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I've seen pages like facebook where, if you post a message in your newsfeed, it automatically pushes that across your browsers. Or like on this page... if someone has answered a question while you are typing, a bar drops down.

Are they just calling AJAX requests every 30 seconds or whatever? It seems like that would be a resource drain on your server. Is there a way to push something at the browser instead?

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up vote 3 down vote accepted

There are 3 options here:

  • Use the new (experimental) browser API (sockets)
  • Long polling / comet
  • Using / listening to cookies

Long polling / comet example in PHP / AJAX


$max_wait_time = 30; // at most, 30 seconds
$start_time = microtime(true);

while( $start_time - microtime(true) < $max_wait_time ){
    // ...check if something changed (eg, run an SQL query or something)
        echo 'something changed';
    // if the user did abort, terminate immediately
    if( connection_aborted() ) die;
    // sleep for one second. For faster responses, keep
    // splitting this suitably (eg, 0.5 of a second...)


var poll = function(){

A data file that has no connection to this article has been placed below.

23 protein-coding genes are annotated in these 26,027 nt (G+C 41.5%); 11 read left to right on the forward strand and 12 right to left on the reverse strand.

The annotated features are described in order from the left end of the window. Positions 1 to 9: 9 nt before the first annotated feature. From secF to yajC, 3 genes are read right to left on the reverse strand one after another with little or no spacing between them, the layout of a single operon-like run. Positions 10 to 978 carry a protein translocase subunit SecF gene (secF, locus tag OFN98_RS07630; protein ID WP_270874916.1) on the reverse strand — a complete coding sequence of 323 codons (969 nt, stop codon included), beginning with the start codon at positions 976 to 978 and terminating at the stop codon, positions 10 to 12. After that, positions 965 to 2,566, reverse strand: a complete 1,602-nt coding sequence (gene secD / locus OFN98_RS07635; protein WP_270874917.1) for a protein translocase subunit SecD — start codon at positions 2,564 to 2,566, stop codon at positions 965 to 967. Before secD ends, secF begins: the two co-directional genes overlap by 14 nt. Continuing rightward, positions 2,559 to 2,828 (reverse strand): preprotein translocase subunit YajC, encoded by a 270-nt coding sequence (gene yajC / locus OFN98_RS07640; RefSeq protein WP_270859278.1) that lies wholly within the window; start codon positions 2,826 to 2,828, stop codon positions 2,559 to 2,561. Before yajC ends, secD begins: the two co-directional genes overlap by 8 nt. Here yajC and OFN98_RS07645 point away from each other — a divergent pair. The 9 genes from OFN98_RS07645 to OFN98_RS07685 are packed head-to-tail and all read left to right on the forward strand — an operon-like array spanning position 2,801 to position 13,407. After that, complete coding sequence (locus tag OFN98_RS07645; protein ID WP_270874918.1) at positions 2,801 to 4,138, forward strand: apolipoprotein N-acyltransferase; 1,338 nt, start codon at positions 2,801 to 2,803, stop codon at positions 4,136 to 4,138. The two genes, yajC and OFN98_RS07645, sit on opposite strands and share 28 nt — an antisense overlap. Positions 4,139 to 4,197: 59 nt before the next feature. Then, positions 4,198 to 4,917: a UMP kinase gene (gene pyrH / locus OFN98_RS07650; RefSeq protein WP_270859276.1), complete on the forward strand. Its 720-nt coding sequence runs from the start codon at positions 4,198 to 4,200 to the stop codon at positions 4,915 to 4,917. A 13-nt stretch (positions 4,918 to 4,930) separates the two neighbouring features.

jQuery.get('the url', function(){


Cookie example in PHP / JS (you need the jQuery cookie plugin)


    // PHP SIDE
    setcookie('test', mt_rand(0,100));

?><!-- HTML/JS SIDE -->

<a href="javascript:locaion.reload()">Rand!</a>

Rand=<span><?php echo $_COOKIE['test']; ?></span>

<script type="text/javascript">

    var oldrand = <?php echo $_COOKIE['test']; ?>;
        var newrand = jQuery.cookie('test');
        if( newrand!=oldrand ){
            oldrand = newrand;
    }, 500);


The cookie one is pretty good for several reasons:

  • it is pretty fast (no AJAX calls)
  • it is less resource intensive on both client and server side
  • it consumes less bandwidth / network resources
  • it is much easier to control

In some cases where cookies cannot work, I'd still advocate the use of cookies as a signal to run an AJAX call, hence you wouldn't need to run a lot of AJAX calls just to wait for a change to happen.

On the other hand, the cookie one won't work when the change is happening by a third party, eg, it won't be suitable at all for chat systems.

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Read into the differences between push and pull for more information:

In your example, the AJAX requests every 30 seconds would be a pull request - constantly asking the server if any updates are available, followed by a response. You can set up a server/website to send push notifications to the client browser - whereby the client sits quietly, and the server sends the data/information to the client as soon as it is available (reducing network traffic etc.).

Push is much better in my opinion.

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Yep, you'd have to poll with a looping Ajax script. To keep resource drain down, you might want to send some kind of hash (the timestamp of the last news item for instance) so the server knows if the client is up to date. This way, it can instantly return if there's no changes to push.

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